It is based on the concept that strong encryption, properly deployed, would thwart even a determined attacker with physical access to an authorised device. Thus, even when a laptop or mobile device or external hard drive is lost, the data is considered to be intact and uncompromised inside the device if the data was properly encrypted.
This is a key distinction, and it is the difference between a breach notification (causing a significant hit to the brand and future revenues as well as serious financial penalties) and Safe Harbor (causing a large exhale of relief and a flurry of high-fives).
Here’s the rub – how is strong encryption differentiated from weak encryption for the purposes of HIPAA compliance?
Nobody would actually admit that their installed crypto was subpar or was not integrated correctly, but that would make all the difference in the world. Certain cryptographic algorithms, such as Dual EC DRBG for example, have been proven to be defective and have been removed from circulation.
The once popular (and now discontinued) BSAFE encryption module used to deploy this algorithm at the core of their solution, but the NSA knew exactly how to exploit it… and likely so did hackers that didn’t work for a three-letter agency. If this algorithm was still actively used, let’s say in a supposedly compliant EHR portal on a physician’s laptop that had been stolen, should Safe Harbor have been invoked? No; it wasn’t safe or secure and the data was not properly obfuscated.
Senetas High-Assurance Security Comments
Senetas encryptors were born from a total commitment to independent international certifications. That commitment remains today.
The first encryptors designed and built by Senetas to solve network data security issues for US government and defence forces and Australian government and federal law enforcement, were certified by both FIPS and Common Criteria respectively (as suitable for government and defence use).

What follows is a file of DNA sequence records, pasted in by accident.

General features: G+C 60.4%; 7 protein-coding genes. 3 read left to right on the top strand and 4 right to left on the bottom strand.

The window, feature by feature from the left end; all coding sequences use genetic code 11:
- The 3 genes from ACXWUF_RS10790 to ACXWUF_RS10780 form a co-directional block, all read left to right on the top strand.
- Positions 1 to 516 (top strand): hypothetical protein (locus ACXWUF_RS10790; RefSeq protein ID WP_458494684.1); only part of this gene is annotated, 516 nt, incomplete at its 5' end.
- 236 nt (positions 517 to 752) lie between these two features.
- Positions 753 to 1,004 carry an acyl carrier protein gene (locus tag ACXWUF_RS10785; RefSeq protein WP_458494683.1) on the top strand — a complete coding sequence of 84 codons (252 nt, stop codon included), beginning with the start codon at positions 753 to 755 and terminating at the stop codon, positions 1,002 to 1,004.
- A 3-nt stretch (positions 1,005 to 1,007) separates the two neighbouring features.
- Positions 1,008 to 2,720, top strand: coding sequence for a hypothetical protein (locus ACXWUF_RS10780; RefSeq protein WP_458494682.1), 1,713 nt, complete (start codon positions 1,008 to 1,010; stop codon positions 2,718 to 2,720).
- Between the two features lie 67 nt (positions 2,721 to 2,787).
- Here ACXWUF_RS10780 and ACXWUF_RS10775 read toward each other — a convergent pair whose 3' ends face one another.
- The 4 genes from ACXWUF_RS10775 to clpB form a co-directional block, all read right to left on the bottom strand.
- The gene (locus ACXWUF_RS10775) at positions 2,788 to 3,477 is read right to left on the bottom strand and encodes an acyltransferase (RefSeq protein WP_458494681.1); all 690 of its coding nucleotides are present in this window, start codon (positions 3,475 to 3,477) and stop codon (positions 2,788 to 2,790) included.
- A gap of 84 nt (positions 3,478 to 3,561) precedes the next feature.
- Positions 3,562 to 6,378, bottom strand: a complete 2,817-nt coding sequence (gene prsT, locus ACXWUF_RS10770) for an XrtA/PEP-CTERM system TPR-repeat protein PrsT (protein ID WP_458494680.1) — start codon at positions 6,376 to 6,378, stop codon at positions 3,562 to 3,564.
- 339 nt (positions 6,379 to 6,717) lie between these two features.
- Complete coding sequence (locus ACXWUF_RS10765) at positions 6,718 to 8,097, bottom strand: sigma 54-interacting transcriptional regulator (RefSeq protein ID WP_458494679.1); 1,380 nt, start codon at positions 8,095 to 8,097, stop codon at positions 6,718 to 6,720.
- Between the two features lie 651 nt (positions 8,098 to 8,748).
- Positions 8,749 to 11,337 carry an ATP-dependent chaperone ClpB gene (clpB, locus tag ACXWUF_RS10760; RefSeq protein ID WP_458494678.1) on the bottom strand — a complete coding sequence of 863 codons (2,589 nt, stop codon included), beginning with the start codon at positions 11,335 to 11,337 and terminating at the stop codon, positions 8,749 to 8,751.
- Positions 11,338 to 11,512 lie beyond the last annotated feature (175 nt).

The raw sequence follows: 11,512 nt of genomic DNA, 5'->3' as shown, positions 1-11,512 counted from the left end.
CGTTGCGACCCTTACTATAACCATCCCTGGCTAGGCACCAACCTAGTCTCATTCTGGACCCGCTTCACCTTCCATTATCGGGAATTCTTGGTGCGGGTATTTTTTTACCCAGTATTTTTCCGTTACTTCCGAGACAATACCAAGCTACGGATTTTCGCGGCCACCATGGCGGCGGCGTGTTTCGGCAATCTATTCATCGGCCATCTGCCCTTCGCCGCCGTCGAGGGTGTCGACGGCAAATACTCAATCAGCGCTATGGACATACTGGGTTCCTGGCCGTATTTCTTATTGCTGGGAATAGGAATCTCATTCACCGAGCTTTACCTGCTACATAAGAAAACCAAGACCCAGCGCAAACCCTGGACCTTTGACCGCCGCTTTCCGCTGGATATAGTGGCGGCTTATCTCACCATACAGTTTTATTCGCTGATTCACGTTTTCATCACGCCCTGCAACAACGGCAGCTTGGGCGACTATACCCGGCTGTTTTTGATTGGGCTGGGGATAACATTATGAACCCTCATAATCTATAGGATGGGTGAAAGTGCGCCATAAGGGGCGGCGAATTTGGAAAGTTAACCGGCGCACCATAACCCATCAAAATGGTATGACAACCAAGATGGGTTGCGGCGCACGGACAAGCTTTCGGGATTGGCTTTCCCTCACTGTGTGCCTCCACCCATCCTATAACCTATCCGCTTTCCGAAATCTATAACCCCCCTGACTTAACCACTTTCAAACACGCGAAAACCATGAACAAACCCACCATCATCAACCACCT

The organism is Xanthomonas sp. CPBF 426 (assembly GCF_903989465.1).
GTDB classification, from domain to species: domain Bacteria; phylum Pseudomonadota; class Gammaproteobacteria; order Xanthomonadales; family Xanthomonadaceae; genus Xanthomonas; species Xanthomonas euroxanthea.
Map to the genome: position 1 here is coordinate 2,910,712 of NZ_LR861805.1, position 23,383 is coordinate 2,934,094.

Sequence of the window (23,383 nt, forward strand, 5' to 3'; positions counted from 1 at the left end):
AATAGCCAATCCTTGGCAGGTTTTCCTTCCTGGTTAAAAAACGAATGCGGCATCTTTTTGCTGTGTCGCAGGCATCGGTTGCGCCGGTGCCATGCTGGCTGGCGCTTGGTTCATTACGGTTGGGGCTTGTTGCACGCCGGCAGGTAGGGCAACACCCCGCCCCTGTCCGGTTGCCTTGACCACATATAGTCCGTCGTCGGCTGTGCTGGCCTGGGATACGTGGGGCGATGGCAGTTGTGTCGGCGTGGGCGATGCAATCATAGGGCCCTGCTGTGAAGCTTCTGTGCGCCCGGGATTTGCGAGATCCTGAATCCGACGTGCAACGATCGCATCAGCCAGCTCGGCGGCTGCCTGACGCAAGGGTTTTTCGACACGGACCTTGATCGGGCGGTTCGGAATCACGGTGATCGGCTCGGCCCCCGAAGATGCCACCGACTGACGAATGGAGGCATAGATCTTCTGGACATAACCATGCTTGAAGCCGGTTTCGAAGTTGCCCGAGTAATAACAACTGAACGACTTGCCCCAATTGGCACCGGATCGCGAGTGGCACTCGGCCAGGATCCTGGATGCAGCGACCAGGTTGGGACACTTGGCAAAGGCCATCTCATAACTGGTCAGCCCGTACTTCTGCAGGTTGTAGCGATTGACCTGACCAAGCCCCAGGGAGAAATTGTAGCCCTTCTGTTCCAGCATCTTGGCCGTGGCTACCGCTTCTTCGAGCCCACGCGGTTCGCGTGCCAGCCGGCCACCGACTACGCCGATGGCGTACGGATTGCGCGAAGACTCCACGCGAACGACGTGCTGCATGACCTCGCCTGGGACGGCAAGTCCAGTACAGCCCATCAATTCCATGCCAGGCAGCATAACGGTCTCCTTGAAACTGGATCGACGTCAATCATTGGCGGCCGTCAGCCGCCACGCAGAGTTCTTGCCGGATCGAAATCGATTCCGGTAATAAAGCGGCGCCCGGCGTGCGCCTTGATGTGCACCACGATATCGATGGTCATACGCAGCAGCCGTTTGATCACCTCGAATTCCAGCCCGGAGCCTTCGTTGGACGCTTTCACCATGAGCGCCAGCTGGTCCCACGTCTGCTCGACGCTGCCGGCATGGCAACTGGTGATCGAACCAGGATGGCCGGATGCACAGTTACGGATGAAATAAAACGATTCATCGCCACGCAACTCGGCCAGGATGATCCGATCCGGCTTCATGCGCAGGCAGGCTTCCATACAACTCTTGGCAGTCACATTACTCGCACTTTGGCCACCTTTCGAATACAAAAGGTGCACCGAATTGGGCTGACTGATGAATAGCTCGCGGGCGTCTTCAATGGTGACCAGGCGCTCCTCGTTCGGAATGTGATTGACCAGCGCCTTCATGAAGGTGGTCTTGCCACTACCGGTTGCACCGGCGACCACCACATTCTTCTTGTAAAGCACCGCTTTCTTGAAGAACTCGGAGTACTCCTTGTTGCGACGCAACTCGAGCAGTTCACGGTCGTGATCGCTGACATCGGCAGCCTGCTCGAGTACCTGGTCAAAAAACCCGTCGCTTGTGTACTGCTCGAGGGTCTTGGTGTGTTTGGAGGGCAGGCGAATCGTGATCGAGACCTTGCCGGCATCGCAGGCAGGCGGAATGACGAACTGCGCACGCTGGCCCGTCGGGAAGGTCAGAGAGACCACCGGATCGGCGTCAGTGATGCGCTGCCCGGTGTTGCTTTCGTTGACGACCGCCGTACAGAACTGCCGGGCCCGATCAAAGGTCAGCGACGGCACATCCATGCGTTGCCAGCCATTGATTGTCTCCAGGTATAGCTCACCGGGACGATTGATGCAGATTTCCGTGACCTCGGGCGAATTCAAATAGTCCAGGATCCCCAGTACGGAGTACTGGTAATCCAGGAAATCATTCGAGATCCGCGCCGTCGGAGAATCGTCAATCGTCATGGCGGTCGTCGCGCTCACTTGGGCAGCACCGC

At that time, about 20 years ago, both first Senetas customers could not find a vendor with certified network data encryptors that would solve their security issues and maintain maximum network performance.
That commitment to certifications of all Senetas network data encryptors remains alive and thriving today (as does their zero performance impact). Today Senetas encryptors also have NATO and CAPS (UK) certifications.
Whether Senetas customers are government or non-government (including the health sector), every Senetas encryptor sold is covered by relevant certification/s.
In addition to being certified encryption products, Senetas encryptors are high-assurance security products. They include the four essential high-assurance features:
- Are 100% secure and tamper-proof hardware dedicated to encryption
- Use state-of-the-art ‘client-side’ encryption key management
- Provide true end-to-end and authenticated network data encryption
- Use standards based encryption algorithms (e.g. AES 256).
It is fair to say that organisations that choose certified high-assurance encryption products to protect data genuinely take data security seriously. Rather than simply ‘tick the box’ to choose an encryption solution and abrogate themselves of full responsibility to protect customer, supplier, employee and other stakeholders’ data, they invest in tested solutions (certified) that go beyond an ‘it will do’ attitude.
Increasingly, smart and responsible organisations are not just accepting the lowest common denominator solutions. Instead they prefer to invest in the most robust security available. Today these smart organisations are using a high-assurance security approach to differentiate themselves among customers and other stakeholders.